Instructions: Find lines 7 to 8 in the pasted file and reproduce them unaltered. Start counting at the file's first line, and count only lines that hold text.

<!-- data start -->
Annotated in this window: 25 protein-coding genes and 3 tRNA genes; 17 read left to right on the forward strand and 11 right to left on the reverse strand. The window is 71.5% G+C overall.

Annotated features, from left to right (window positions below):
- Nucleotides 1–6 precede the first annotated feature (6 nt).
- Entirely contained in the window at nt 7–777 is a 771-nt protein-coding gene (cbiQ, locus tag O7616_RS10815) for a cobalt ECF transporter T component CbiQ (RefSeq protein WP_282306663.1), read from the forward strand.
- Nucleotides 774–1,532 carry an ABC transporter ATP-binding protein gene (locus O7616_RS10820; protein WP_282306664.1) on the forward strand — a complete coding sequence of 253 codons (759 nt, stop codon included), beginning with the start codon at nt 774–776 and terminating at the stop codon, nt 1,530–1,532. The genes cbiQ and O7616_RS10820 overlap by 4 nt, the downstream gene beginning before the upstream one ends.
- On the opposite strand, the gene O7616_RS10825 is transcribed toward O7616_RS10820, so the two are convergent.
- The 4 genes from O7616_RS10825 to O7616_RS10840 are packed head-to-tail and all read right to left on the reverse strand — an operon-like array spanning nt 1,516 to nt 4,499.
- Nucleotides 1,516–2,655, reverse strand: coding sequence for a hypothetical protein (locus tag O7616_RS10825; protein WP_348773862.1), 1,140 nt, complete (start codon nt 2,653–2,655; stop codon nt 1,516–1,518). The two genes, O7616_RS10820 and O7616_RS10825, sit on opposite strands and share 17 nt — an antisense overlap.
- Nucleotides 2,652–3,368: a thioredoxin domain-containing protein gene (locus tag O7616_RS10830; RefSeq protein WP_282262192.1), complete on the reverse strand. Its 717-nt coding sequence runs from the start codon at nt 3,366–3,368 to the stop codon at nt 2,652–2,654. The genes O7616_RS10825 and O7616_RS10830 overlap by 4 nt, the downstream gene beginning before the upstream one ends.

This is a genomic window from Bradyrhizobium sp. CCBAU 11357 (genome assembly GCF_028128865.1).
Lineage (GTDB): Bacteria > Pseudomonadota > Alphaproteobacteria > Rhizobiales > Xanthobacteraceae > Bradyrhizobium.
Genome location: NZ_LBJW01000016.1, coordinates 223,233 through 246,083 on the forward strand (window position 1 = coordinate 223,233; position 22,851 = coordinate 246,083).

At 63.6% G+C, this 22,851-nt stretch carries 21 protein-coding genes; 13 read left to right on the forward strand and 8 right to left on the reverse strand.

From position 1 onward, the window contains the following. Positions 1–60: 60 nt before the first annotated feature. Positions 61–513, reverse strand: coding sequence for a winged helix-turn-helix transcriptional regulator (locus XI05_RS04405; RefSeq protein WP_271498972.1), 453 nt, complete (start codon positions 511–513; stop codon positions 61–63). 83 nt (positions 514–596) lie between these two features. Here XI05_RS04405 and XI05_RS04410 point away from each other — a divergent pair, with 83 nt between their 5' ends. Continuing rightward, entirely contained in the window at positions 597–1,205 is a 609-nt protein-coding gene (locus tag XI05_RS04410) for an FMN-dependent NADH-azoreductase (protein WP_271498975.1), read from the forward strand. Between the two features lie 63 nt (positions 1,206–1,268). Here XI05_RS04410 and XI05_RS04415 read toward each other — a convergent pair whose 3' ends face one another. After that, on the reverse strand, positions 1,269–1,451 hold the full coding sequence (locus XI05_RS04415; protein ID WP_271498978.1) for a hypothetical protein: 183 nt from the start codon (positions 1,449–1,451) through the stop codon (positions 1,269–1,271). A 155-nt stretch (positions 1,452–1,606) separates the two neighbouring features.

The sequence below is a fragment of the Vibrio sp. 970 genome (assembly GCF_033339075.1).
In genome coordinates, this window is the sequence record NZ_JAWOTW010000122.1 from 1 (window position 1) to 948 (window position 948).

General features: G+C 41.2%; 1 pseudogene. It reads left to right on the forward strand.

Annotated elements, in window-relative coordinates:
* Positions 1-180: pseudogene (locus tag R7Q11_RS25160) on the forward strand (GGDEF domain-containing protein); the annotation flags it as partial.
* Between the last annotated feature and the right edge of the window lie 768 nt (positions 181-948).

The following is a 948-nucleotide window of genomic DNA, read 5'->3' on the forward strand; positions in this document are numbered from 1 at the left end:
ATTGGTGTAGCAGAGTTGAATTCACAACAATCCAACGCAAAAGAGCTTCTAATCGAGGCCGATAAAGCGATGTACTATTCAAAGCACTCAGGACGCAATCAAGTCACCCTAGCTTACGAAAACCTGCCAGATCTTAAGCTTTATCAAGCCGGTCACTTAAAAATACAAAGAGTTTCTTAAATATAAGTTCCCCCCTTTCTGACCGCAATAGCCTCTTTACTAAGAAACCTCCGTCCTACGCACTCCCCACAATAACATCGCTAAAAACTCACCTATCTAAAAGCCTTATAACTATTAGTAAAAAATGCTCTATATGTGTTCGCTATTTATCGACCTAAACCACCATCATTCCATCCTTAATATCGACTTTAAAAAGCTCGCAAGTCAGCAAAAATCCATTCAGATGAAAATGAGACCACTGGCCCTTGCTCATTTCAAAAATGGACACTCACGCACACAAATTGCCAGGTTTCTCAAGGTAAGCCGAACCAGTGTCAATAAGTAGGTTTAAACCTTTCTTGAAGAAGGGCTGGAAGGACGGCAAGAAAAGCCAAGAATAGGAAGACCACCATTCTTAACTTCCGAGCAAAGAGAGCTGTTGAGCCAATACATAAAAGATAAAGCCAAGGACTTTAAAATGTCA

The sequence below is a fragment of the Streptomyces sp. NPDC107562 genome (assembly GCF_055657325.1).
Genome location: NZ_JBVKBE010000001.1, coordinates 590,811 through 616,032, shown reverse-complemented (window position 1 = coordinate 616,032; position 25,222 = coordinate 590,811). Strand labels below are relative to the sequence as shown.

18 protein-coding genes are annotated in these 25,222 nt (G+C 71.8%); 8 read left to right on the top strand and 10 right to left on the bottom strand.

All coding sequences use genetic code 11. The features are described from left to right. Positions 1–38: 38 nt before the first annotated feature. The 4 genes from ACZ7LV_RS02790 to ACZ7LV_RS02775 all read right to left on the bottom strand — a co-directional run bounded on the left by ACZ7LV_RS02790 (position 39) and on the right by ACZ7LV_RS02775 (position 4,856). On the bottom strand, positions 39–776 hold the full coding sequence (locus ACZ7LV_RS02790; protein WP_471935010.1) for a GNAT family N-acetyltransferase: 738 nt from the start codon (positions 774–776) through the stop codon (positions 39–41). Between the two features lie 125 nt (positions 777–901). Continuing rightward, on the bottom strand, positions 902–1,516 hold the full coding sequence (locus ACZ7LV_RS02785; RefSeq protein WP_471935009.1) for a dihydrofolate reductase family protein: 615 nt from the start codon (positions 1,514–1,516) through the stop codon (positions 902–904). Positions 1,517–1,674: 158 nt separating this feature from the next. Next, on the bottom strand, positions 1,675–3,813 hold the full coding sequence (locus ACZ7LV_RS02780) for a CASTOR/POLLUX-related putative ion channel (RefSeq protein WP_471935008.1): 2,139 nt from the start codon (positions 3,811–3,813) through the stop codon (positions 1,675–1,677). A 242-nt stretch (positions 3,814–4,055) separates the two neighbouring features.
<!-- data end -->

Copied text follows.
- The 4 genes from O7616_RS10825 to O7616_RS10840 are packed head-to-tail and all read right to left on the reverse strand — an operon-like array spanning nt 1,516 to nt 4,499.
- Nucleotides 1,516–2,655, reverse strand: coding sequence for a hypothetical protein (locus tag O7616_RS10825; protein WP_348773862.1), 1,140 nt, complete (start codon nt 2,653–2,655; stop codon nt 1,516–1,518). The two genes, O7616_RS10820 and O7616_RS10825, sit on opposite strands and share 17 nt — an antisense overlap.